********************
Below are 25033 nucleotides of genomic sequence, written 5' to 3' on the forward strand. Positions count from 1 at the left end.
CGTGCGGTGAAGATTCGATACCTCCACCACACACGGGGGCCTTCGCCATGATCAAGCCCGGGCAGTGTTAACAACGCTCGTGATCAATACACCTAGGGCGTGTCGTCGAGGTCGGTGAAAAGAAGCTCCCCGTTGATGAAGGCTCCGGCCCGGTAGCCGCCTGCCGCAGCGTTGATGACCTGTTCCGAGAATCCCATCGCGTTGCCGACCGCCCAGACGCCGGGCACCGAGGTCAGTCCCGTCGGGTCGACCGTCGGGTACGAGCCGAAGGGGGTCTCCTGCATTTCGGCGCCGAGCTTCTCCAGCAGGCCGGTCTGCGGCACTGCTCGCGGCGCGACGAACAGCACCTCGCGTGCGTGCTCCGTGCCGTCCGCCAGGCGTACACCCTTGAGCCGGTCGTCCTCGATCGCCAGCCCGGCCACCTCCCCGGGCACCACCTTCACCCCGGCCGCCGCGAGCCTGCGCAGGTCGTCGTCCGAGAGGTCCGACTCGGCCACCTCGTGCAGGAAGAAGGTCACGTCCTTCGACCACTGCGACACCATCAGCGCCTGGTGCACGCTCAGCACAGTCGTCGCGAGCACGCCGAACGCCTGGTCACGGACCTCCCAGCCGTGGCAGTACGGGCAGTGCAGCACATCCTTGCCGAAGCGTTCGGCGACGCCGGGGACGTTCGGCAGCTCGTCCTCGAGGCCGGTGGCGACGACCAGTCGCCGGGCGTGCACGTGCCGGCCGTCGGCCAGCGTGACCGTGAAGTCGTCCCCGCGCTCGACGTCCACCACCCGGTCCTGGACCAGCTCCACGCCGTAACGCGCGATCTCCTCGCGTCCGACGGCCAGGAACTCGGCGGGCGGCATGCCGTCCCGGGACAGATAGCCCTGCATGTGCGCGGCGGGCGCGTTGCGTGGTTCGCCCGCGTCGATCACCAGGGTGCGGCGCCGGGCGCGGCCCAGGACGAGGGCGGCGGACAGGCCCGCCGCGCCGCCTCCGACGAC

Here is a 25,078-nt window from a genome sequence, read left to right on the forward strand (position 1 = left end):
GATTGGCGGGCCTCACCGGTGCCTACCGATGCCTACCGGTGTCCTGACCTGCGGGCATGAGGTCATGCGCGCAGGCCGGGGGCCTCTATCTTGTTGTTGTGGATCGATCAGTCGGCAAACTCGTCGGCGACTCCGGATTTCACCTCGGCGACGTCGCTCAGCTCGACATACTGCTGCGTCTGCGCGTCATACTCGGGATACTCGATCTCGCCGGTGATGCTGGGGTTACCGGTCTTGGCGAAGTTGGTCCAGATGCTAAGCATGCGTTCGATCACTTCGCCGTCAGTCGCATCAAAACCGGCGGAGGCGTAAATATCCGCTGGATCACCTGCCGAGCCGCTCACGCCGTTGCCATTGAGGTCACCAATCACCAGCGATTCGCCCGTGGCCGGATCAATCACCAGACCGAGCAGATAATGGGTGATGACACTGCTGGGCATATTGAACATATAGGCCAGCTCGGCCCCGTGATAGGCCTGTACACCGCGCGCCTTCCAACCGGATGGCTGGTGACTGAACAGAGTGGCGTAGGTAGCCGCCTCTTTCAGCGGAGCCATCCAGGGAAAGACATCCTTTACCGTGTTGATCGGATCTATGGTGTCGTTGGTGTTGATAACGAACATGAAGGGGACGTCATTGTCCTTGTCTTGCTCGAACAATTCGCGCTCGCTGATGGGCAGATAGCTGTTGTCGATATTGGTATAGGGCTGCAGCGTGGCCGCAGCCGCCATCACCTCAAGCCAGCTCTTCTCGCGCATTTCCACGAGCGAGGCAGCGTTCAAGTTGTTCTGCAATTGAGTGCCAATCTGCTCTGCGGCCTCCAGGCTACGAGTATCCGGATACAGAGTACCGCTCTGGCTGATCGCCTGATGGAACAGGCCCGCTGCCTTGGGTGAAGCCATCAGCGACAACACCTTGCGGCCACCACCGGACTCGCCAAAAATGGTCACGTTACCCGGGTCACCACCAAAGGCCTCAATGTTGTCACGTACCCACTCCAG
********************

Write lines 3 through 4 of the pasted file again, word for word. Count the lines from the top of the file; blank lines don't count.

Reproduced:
Here is a 25,078-nt window from a genome sequence, read left to right on the forward strand (position 1 = left end):
GATTGGCGGGCCTCACCGGTGCCTACCGATGCCTACCGGTGTCCTGACCTGCGGGCATGAGGTCATGCGCGCAGGCCGGGGGCCTCTATCTTGTTGTTGTGGATCGATCAGTCGGCAAACTCGTCGGCGACTCCGGATTTCACCTCGGCGACGTCGCTCAGCTCGACATACTGCTGCGTCTGCGCGTCATACTCGGGATACTCGATCTCGCCGGTGATGCTGGGGTTACCGGTCTTGGCGAAGTTGGTCCAGATGCTAAGCATGCGTTCGATCACTTCGCCGTCAGTCGCATCAAAACCGGCGGAGGCGTAAATATCCGCTGGATCACCTGCCGAGCCGCTCACGCCGTTGCCATTGAGGTCACCAATCACCAGCGATTCGCCCGTGGCCGGATCAATCACCAGACCGAGCAGATAATGGGTGATGACACTGCTGGGCATATTGAACATATAGGCCAGCTCGGCCCCGTGATAGGCCTGTACACCGCGCGCCTTCCAACCGGATGGCTGGTGACTGAACAGAGTGGCGTAGGTAGCCGCCTCTTTCAGCGGAGCCATCCAGGGAAAGACATCCTTTACCGTGTTGATCGGATCTATGGTGTCGTTGGTGTTGATAACGAACATGAAGGGGACGTCATTGTCCTTGTCTTGCTCGAACAATTCGCGCTCGCTGATGGGCAGATAGCTGTTGTCGATATTGGTATAGGGCTGCAGCGTGGCCGCAGCCGCCATCACCTCAAGCCAGCTCTTCTCGCGCATTTCCACGAGCGAGGCAGCGTTCAAGTTGTTCTGCAATTGAGTGCCAATCTGCTCTGCGGCCTCCAGGCTACGAGTATCCGGATACAGAGTACCGCTCTGGCTGATCGCCTGATGGAACAGGCCCGCTGCCTTGGGTGAAGCCATCAGCGACAACACCTTGCGGCCACCACCGGACTCGCCAAAAATGGTCACGTTACCCGGGTCACCACCAAAGGCCTCAATGTTGTCACGTACCCACTCCAG